“I know there’s not really a Santa Claus and whenever you see one it’s just somebody’s dad in a red suit.” I stopped spooning out marshmallow fluff and turned to look at her. This was my first adult encounter with such an announcement and I didn’t know whether to offer condolences or arguments. But Amy wanted neither. “Just wanted to tell you,” she said. “Don’t worry I won’t tell those guys.” She motioned toward the bedroom like it was a different world.

“Shucks,” I thought. At nine years old, Amy had reached the fourth and final stage of believing in Santa. Sharing her discovery with an adult friend was apparently part of the acceptance process. I bet she told her teacher, the bus driver, the man who loaded groceries into her mom’s car and as many neighbors as possible on that same day. As far I know, Amy went back to coloring with her playmates—who remained somewhere between the second and third stages of Santa—as though the discussion never occurred.

Now that I’ve reached that blessed resting place between being a young mother and becoming a grandmother, it’s hard for me to recall the days when my kids really believed and I lied for the sake of Santa. But there was a time when I wanted him to be a real guy who parked his reindeer in my front yard and ate the sugar cookies I left on the coffee table. Who else would make my girls get all wide-eyed and breathless on Christmas Eve? What could possibly enchant them as much as lying there at 2 a.m., so sure that the sounds of their dad and me tromping by their bedrooms to haul and wrap presents must be Santa Claus? Having little Santa-enthralled cherubs had been part of my holiday picture since way before they were born. And, despite the hard work it was keeping up the fantasy, I somehow knew that, once this phase of my life was past, I’d wish I could watch it again like an old Bing Crosby movie.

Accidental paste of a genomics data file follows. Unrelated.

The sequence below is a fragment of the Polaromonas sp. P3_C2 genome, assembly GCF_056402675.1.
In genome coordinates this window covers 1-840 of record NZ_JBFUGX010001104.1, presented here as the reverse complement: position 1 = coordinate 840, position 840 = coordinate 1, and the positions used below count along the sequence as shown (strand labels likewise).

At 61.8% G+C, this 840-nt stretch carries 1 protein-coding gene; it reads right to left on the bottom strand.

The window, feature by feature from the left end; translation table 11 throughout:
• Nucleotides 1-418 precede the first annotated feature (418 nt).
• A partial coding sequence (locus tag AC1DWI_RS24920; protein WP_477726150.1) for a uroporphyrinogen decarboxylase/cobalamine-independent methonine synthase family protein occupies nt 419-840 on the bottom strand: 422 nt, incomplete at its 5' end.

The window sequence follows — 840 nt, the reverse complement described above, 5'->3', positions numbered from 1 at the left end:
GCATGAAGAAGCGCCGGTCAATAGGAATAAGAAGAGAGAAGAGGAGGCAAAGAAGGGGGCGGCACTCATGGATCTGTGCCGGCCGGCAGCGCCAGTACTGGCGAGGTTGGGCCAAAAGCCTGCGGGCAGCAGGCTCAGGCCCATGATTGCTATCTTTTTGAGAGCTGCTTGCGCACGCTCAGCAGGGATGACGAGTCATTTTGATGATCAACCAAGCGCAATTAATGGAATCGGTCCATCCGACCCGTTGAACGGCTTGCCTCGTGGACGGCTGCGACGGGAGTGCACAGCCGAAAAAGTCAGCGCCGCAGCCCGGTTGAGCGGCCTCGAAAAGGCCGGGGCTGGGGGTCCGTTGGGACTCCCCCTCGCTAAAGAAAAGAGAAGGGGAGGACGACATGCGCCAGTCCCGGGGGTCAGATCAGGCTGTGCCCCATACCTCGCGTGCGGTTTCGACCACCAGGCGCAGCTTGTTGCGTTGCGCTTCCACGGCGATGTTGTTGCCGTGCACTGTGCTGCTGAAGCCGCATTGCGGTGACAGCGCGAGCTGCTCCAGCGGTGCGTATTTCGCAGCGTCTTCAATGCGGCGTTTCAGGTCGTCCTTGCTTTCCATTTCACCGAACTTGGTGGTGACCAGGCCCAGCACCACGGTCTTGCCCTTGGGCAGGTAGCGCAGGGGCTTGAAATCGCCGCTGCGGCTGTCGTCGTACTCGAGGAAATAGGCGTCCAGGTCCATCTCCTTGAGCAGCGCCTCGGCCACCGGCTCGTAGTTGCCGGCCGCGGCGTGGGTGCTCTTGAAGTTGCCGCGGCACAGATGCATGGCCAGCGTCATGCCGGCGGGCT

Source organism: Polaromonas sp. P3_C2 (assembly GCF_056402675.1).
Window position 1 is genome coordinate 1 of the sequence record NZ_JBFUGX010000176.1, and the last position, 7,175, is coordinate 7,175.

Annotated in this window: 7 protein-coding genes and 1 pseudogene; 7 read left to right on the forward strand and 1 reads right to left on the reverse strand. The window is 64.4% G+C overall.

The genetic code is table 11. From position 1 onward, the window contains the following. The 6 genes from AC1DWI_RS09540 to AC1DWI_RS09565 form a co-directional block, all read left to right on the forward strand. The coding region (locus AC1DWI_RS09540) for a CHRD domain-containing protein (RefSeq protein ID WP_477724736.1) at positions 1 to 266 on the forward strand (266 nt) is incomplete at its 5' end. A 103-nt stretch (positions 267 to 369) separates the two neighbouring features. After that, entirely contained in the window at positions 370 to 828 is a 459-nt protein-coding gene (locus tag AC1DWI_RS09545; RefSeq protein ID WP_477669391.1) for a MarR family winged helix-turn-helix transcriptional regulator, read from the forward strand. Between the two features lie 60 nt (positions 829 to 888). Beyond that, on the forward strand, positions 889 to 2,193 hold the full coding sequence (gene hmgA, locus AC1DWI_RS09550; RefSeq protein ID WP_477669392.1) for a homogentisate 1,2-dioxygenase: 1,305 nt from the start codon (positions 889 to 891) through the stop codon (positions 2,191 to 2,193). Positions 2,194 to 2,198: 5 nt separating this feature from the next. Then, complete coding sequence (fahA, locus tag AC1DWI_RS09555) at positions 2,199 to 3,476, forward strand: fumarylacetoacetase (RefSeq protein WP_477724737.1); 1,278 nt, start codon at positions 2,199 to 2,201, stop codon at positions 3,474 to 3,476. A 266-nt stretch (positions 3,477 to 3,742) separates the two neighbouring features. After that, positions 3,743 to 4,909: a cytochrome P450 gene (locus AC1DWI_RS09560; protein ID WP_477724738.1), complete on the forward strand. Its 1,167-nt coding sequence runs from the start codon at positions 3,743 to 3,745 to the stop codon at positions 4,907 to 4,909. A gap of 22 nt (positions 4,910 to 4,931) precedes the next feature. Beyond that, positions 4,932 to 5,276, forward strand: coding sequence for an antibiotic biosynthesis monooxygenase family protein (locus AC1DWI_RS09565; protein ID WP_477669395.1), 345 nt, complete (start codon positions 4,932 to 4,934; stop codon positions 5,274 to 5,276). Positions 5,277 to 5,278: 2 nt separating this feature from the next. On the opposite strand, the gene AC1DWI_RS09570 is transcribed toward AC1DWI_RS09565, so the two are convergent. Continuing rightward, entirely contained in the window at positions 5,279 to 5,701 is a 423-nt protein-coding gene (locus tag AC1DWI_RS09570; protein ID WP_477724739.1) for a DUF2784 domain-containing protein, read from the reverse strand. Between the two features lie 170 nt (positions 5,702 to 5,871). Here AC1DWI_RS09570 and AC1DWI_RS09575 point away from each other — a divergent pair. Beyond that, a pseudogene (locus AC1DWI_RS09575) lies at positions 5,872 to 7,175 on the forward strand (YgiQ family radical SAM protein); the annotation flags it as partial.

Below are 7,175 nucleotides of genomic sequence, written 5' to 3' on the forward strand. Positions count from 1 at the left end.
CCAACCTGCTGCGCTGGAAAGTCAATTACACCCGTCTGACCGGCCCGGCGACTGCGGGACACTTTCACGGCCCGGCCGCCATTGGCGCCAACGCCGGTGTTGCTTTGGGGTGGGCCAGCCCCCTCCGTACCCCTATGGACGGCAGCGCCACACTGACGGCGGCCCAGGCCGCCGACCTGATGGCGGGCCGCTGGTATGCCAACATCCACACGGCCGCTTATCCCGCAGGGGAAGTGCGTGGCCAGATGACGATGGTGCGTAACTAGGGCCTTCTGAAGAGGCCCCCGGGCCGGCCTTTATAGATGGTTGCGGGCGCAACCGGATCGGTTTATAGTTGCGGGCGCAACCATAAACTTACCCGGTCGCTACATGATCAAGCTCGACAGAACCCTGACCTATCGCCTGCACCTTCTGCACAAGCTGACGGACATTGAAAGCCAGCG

During those years, I sometimes did catch myself studying my girls when they’d ask Santa for toys too big to squeeze down the chimney…and dolls found at only one place between here and the North Pole. How come, I wondered, nothing seemed implausible for Santa? At times like that, I’d have to reach into my subconscious for the fuzzy impressions of Christmases long, long ago—way back to the stage where anything could come true.

Stage one: We’re born into this world naked, helpless, and with an unconditional love for Santa Claus already rooted in our soul. He is the only stranger we’re allowed to hug and, the first time we’re placed in his lap, we bond instantly and instinctively. He’s as comfortable as our dad, yet the brightest, biggest dream we’ve managed to touch so far.

This pure, unfaltering passion lasts till the age of three or four, right about the time when we begin asking questions like, “Why does it hurt when I pinch myself?” and “Did Santa really see me make a face at my mom?” In our unending search for many different answers to all questions, we happen to come across Santa in Sears and….What’s this? It looks like he’s got black rubber stuck on top of his shoes instead of real boots…and a beard attached to his ears rather than his chin! Luckily, our little brains start shutting down to protect us and we don’t look as closely during the next several encounters. And luckily, our moms tell us about Santa’s Helpers. Knowing there are thousands of men with all sorts of footwear and fake padding willing to help out “The Real One” is quite a comfort while we’re in Stage Two.

“If you’re Santa’s Helper, how come you drove over here in a Jeep?” Becky’s friends asked during her kindergarten Christmas party. They were in Stage Two and Santa’s Helper that year was my dad, her grandpa, who loved to make up stories and laugh too loud just as much as he loved to dress all in red and be the center of attention. “Oh, well, the reindeer and I landed over at the airport. The Jeep is a loaner ’cause the road over here would have ruined Santa’s sleigh,” he said.